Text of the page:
Saex talk

We got a little rain today (and that’s a good thing), but it was just a little. When I got home, the evidence suggested that we’d gotten a little more right here. Even better. And the skies were full of dark clouds. I took my afternoon walk on the theory that my vulnerability would prove an irresistible temptation to the heavens, but it didn’t work (could it be that the universe isn’t specifically engineered to frustrate me? This could crush my entire paradigm!).

But when I sat down to start this post it was raining again. A tentative, Avoidant rain, unsure of its welcome. I didn’t have much hope of it, but lo, it continues, even unto this minute.

The weekend went OK. I didn’t have anyplace to go, so I washed and waxed Mrs. Hermanson and did some repair and staining on the latticework underneath my screen porch.

My treat was the arrival of this object:


This is a Viking saex, hand-made for me by author and knifemaker Michael Z. Williamson. If you’re wondering why a guy who’s been hinting at financial constraints throws away money on things like this, the answer is that I ordered and paid for it a couple years ago, when I was flush, and it’s been delayed for various reasons. So this was a long-awaited pleasure.

I posted about saexes (or seaxes, or saxes, or saekses, ad infinitum) a while back, when I made a sheath for the back-up saex I’d bought for live steel. This knife is not for live steel. This one is fully sharp. Even Crocodile Dundee, I believe, would concede that this is a knife. It’s 16 ½” long.

If you look closely you can see Viking runes inlaid in the side of the blade. These spell out (in Old Norse) a line from the poem, Bjarkamál: “Breast to breast the eagles shall claw each other.” The Bjarkamál was a very popular war poem in the Viking Age. One of King (St.) Olaf’s poets sang it before the Battle of Stiklestad, and this particular line was nearly the last words of Erling Skjalgsson, hero of The Year of the Warrior.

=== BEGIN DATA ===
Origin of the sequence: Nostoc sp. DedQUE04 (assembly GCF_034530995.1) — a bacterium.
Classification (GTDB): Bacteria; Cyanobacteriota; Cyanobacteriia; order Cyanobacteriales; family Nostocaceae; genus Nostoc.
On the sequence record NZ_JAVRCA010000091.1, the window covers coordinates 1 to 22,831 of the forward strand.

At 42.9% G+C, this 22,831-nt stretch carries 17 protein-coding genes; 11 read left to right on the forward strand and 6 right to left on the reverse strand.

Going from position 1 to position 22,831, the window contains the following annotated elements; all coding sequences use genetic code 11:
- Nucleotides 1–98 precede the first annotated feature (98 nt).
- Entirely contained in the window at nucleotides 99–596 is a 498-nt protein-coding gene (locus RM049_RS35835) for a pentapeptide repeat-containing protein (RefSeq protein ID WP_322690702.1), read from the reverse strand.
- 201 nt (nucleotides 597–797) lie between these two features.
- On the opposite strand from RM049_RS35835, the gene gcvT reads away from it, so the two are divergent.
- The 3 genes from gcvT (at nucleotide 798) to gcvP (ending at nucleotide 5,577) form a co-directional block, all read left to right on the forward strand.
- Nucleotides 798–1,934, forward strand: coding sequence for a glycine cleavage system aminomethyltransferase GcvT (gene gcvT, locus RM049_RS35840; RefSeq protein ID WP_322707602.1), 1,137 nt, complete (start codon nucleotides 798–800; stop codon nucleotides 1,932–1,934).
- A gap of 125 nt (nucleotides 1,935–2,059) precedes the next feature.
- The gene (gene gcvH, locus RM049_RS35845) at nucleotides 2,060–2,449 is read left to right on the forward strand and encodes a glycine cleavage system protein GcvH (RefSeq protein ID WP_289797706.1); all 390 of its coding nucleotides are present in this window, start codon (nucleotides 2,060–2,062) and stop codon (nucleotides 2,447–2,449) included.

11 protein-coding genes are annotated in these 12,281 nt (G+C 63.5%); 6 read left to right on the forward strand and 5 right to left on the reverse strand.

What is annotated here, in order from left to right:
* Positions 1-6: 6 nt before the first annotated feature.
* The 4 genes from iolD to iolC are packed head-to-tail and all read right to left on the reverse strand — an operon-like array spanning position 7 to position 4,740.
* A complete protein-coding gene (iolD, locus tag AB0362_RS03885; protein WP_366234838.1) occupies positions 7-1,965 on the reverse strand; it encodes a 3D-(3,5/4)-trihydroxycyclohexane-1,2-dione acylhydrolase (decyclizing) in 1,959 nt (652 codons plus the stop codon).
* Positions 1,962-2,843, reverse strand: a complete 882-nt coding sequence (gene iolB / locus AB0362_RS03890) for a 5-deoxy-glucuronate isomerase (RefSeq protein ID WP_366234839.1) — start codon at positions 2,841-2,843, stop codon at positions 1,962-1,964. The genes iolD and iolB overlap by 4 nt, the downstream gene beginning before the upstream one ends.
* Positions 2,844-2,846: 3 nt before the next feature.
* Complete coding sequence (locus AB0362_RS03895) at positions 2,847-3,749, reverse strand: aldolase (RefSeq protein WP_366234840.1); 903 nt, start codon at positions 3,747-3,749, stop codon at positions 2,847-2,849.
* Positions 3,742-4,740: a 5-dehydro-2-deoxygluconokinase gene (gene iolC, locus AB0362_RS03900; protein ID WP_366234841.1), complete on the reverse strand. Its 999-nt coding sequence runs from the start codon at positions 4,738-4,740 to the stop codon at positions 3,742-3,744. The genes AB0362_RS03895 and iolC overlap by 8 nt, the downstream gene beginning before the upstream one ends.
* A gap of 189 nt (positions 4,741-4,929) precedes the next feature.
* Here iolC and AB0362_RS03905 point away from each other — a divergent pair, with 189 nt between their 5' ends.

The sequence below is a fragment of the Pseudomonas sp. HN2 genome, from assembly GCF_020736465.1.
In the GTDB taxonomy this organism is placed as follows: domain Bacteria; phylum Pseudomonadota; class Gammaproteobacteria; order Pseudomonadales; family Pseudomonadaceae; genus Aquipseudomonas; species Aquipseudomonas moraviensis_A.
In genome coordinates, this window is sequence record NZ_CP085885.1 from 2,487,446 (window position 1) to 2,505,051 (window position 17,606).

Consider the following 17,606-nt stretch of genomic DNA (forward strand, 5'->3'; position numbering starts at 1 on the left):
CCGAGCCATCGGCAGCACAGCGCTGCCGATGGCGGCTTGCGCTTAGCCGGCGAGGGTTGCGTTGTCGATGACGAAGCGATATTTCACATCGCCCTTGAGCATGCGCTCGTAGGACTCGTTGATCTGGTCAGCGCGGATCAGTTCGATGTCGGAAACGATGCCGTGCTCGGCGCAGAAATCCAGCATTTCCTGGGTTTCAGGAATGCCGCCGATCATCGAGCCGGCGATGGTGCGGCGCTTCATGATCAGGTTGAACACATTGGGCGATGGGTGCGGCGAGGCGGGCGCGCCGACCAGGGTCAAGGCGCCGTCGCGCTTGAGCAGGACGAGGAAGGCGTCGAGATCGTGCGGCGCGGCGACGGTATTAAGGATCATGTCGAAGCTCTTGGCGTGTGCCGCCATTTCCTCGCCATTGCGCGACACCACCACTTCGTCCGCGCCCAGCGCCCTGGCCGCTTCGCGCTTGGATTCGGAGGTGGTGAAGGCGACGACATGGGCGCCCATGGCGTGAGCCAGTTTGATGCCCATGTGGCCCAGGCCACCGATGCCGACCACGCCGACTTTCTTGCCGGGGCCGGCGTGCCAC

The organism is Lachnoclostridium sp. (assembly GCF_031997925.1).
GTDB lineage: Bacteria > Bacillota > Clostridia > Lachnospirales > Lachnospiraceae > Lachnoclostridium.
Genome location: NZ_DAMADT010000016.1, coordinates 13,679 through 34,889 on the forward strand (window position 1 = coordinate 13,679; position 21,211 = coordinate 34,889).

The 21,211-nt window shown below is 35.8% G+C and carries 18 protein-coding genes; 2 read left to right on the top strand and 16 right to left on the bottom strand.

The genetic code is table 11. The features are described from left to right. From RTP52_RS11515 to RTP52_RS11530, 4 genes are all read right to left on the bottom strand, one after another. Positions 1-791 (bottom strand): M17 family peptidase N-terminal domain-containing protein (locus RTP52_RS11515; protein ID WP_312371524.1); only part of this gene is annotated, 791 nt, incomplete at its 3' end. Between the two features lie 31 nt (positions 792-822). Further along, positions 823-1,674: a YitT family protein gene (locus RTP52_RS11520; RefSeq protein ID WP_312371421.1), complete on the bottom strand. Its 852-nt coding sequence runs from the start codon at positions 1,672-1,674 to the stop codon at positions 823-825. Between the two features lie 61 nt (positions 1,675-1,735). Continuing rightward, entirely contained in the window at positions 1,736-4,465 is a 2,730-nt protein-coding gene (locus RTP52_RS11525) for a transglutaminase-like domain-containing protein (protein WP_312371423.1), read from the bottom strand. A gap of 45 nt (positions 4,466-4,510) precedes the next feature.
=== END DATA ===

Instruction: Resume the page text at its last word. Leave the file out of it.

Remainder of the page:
The saex was one of the most common, and prized, weapons in the Dark Ages, and continued to be so long after the Viking Age had passed. It has been suggested that possession of this weapon was restricted to free men, and was a mark of freedom—the Saxons took their name from the weapon. Most men couldn’t afford to invest valuable steel in swords which had no practical use outside of warfare. But every free man had one of these, useable as a machete, a butcher knife and an offensive weapon.

It’s still raining, very lightly. This would be perfect if it just lingered and lingered. I don’t think that’s in the forecast, though. But we’ll take what we can get.

4 thoughts on “Saex talk”

  1. That is an awesome saex! I’m trying not to commit the sin of envy…. 😉

    But this reminds me, are you planning on writing anything else set in the Viking period? (Pretty, pretty please?) I loved the Father Aillil story, with its lovely historical detail and grittiness. None of this “La-la-la, we’re happy happy Christians with no problems or temptations” pablum. I find Aillil more believable than most CBA fiction heroes. Plus the setting makes me want to walk around reciting “Caedmon’s Hymn,” which gets me lots of strange looks, but like I care. 😀

    Any other books lined up, at Baen or elsewhere?

  2. Ah, you ask the sad question, Evie.

    I am presently without either publisher or agent. I’ve got some worms in the water, fishing for agents, but the appearance of any more of my books (there are 4 written, including 2 more Erling books) is not a thing to be counted on, alas.

  3. There are two UNPUBLISHED Erling books sitting on your desk or hard drive, while drivel is being published daily?

    Where are sackcloth and ashes when I need them?


  4. Very “seaxy”! (Sorry! I couldn’t help myself!) The knife looks like a “user” as well as a “looker”, too!

    I have always been fascinated by the seax, especially when so many of them seem to have been sharpened on the “straight” side of the blade rather than the “belly” side. This practice turns the blade into what could be considered almost an oversized “sheepsfoot”, which would be great for “straight cuts” on rope, for example, but it would most likely not be very good for slicing and for butchering and skinning animals. It would be very nearly useless as a thrusting weapon.

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